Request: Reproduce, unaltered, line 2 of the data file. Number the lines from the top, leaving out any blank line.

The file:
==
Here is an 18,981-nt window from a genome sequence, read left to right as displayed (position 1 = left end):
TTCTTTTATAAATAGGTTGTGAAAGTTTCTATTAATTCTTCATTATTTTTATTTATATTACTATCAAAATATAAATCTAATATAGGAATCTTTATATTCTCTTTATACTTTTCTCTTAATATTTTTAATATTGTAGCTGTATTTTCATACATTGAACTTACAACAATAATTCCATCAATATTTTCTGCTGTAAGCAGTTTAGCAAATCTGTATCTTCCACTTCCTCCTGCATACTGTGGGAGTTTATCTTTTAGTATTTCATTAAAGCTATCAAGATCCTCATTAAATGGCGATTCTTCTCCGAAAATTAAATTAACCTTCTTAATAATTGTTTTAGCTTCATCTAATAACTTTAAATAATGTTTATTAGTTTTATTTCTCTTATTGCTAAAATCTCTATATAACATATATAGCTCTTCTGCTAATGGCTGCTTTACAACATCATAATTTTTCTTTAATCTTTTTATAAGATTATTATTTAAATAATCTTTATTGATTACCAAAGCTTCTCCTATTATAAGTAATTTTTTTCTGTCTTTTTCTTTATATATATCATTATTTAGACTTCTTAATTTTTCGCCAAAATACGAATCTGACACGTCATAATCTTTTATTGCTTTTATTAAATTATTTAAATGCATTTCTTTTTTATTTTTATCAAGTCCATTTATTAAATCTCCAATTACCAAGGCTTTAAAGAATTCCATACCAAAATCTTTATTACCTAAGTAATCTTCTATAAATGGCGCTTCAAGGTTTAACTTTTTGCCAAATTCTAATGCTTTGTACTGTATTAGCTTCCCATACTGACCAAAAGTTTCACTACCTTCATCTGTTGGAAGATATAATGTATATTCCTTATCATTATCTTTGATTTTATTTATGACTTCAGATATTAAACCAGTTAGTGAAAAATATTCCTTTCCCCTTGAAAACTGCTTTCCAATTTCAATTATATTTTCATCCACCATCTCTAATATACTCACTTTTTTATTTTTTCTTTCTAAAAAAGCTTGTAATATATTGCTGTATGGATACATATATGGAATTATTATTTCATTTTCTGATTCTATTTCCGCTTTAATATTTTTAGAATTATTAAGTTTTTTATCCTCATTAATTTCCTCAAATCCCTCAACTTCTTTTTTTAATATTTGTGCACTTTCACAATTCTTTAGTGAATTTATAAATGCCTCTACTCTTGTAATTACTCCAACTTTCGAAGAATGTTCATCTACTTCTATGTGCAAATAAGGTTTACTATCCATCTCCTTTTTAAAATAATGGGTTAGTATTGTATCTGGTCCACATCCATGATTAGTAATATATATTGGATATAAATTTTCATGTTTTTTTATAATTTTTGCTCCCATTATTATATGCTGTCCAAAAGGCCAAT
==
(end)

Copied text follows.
TTCTTTTATAAATAGGTTGTGAAAGTTTCTATTAATTCTTCATTATTTTTATTTATATTACTATCAAAATATAAATCTAATATAGGAATCTTTATATTCTCTTTATACTTTTCTCTTAATATTTTTAATATTGTAGCTGTATTTTCATACATTGAACTTACAACAATAATTCCATCAATATTTTCTGCTGTAAGCAGTTTAGCAAATCTGTATCTTCCACTTCCTCCTGCATACTGTGGGAGTTTATCTTTTAGTATTTCATTAAAGCTATCAAGATCCTCATTAAATGGCGATTCTTCTCCGAAAATTAAATTAACCTTCTTAATAATTGTTTTAGCTTCATCTAATAACTTTAAATAATGTTTATTAGTTTTATTTCTCTTATTGCTAAAATCTCTATATAACATATATAGCTCTTCTGCTAATGGCTGCTTTACAACATCATAATTTTTCTTTAATCTTTTTATAAGATTATTATTTAAATAATCTTTATTGATTACCAAAGCTTCTCCTATTATAAGTAATTTTTTTCTGTCTTTTTCTTTATATATATCATTATTTAGACTTCTTAATTTTTCGCCAAAATACGAATCTGACACGTCATAATCTTTTATTGCTTTTATTAAATTATTTAAATGCATTTCTTTTTTATTTTTATCAAGTCCATTTATTAAATCTCCAATTACCAAGGCTTTAAAGAATTCCATACCAAAATCTTTATTACCTAAGTAATCTTCTATAAATGGCGCTTCAAGGTTTAACTTTTTGCCAAATTCTAATGCTTTGTACTGTATTAGCTTCCCATACTGACCAAAAGTTTCACTACCTTCATCTGTTGGAAGATATAATGTATATTCCTTATCATTATCTTTGATTTTATTTATGACTTCAGATATTAAACCAGTTAGTGAAAAATATTCCTTTCCCCTTGAAAACTGCTTTCCAATTTCAATTATATTTTCATCCACCATCTCTAATATACTCACTTTTTTATTTTTTCTTTCTAAAAAAGCTTGTAATATATTGCTGTATGGATACATATATGGAATTATTATTTCATTTTCTGATTCTATTTCCGCTTTAATATTTTTAGAATTATTAAGTTTTTTATCCTCATTAATTTCCTCAAATCCCTCAACTTCTTTTTTTAATATTTGTGCACTTTCACAATTCTTTAGTGAATTTATAAATGCCTCTACTCTTGTAATTACTCCAACTTTCGAAGAATGTTCATCTACTTCTATGTGCAAATAAGGTTTACTATCCATCTCCTTTTTAAAATAATGGGTTAGTATTGTATCTGGTCCACATCCATGATTAGTAATATATATTGGATATAAATTTTCATGTTTTTTTATAATTTTTGCTCCCATTATTATATGCTGTCCAAAAGGCCAAT